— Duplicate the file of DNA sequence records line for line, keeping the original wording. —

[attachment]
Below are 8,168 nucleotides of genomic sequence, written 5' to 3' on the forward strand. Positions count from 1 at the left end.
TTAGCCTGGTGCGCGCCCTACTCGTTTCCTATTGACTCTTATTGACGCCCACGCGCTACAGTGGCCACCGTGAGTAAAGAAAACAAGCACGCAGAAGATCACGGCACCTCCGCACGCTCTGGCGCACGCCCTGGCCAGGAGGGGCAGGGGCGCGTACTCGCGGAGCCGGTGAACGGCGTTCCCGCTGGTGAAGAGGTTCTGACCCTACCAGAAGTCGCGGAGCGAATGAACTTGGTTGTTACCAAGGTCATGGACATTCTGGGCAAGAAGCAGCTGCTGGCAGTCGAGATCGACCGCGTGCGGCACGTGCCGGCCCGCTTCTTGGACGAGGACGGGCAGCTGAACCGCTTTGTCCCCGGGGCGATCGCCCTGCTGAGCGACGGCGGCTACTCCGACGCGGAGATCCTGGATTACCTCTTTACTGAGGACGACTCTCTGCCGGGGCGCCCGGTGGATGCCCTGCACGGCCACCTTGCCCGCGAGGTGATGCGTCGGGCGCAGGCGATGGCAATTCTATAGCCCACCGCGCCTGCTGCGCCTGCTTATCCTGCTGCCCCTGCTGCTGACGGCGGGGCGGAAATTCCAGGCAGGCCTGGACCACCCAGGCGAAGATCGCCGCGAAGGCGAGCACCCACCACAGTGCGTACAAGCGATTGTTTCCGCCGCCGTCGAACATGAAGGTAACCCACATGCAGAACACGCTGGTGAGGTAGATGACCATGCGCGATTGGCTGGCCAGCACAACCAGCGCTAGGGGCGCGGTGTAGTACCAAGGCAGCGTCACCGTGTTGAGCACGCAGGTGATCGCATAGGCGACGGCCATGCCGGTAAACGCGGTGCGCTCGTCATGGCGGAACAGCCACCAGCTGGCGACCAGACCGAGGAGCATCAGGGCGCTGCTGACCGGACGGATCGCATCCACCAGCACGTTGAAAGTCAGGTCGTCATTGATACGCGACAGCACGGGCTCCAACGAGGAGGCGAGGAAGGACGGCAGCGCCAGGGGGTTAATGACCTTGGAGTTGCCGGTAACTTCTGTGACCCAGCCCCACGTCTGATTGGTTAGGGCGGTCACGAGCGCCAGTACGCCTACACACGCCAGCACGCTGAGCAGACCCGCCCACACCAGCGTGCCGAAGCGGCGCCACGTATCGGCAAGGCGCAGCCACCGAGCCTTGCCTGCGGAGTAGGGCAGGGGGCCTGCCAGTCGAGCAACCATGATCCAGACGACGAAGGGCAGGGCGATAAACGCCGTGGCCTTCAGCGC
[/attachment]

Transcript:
Below are 8,168 nucleotides of genomic sequence, written 5' to 3' on the forward strand. Positions count from 1 at the left end.
TTAGCCTGGTGCGCGCCCTACTCGTTTCCTATTGACTCTTATTGACGCCCACGCGCTACAGTGGCCACCGTGAGTAAAGAAAACAAGCACGCAGAAGATCACGGCACCTCCGCACGCTCTGGCGCACGCCCTGGCCAGGAGGGGCAGGGGCGCGTACTCGCGGAGCCGGTGAACGGCGTTCCCGCTGGTGAAGAGGTTCTGACCCTACCAGAAGTCGCGGAGCGAATGAACTTGGTTGTTACCAAGGTCATGGACATTCTGGGCAAGAAGCAGCTGCTGGCAGTCGAGATCGACCGCGTGCGGCACGTGCCGGCCCGCTTCTTGGACGAGGACGGGCAGCTGAACCGCTTTGTCCCCGGGGCGATCGCCCTGCTGAGCGACGGCGGCTACTCCGACGCGGAGATCCTGGATTACCTCTTTACTGAGGACGACTCTCTGCCGGGGCGCCCGGTGGATGCCCTGCACGGCCACCTTGCCCGCGAGGTGATGCGTCGGGCGCAGGCGATGGCAATTCTATAGCCCACCGCGCCTGCTGCGCCTGCTTATCCTGCTGCCCCTGCTGCTGACGGCGGGGCGGAAATTCCAGGCAGGCCTGGACCACCCAGGCGAAGATCGCCGCGAAGGCGAGCACCCACCACAGTGCGTACAAGCGATTGTTTCCGCCGCCGTCGAACATGAAGGTAACCCACATGCAGAACACGCTGGTGAGGTAGATGACCATGCGCGATTGGCTGGCCAGCACAACCAGCGCTAGGGGCGCGGTGTAGTACCAAGGCAGCGTCACCGTGTTGAGCACGCAGGTGATCGCATAGGCGACGGCCATGCCGGTAAACGCGGTGCGCTCGTCATGGCGGAACAGCCACCAGCTGGCGACCAGACCGAGGAGCATCAGGGCGCTGCTGACCGGACGGATCGCATCCACCAGCACGTTGAAAGTCAGGTCGTCATTGATACGCGACAGCACGGGCTCCAACGAGGAGGCGAGGAAGGACGGCAGCGCCAGGGGGTTAATGACCTTGGAGTTGCCGGTAACTTCTGTGACCCAGCCCCACGTCTGATTGGTTAGGGCGGTCACGAGCGCCAGTACGCCTACACACGCCAGCACGCTGAGCAGACCCGCCCACACCAGCGTGCCGAAGCGGCGCCACGTATCGGCAAGGCGCAGCCACCGAGCCTTGCCTGCGGAGTAGGGCAGGGGGCCTGCCAGTCGAGCAACCATGATCCAGACGACGAAGGGCAGGGCGATAAACGCCGTGGCCTTCAGCGC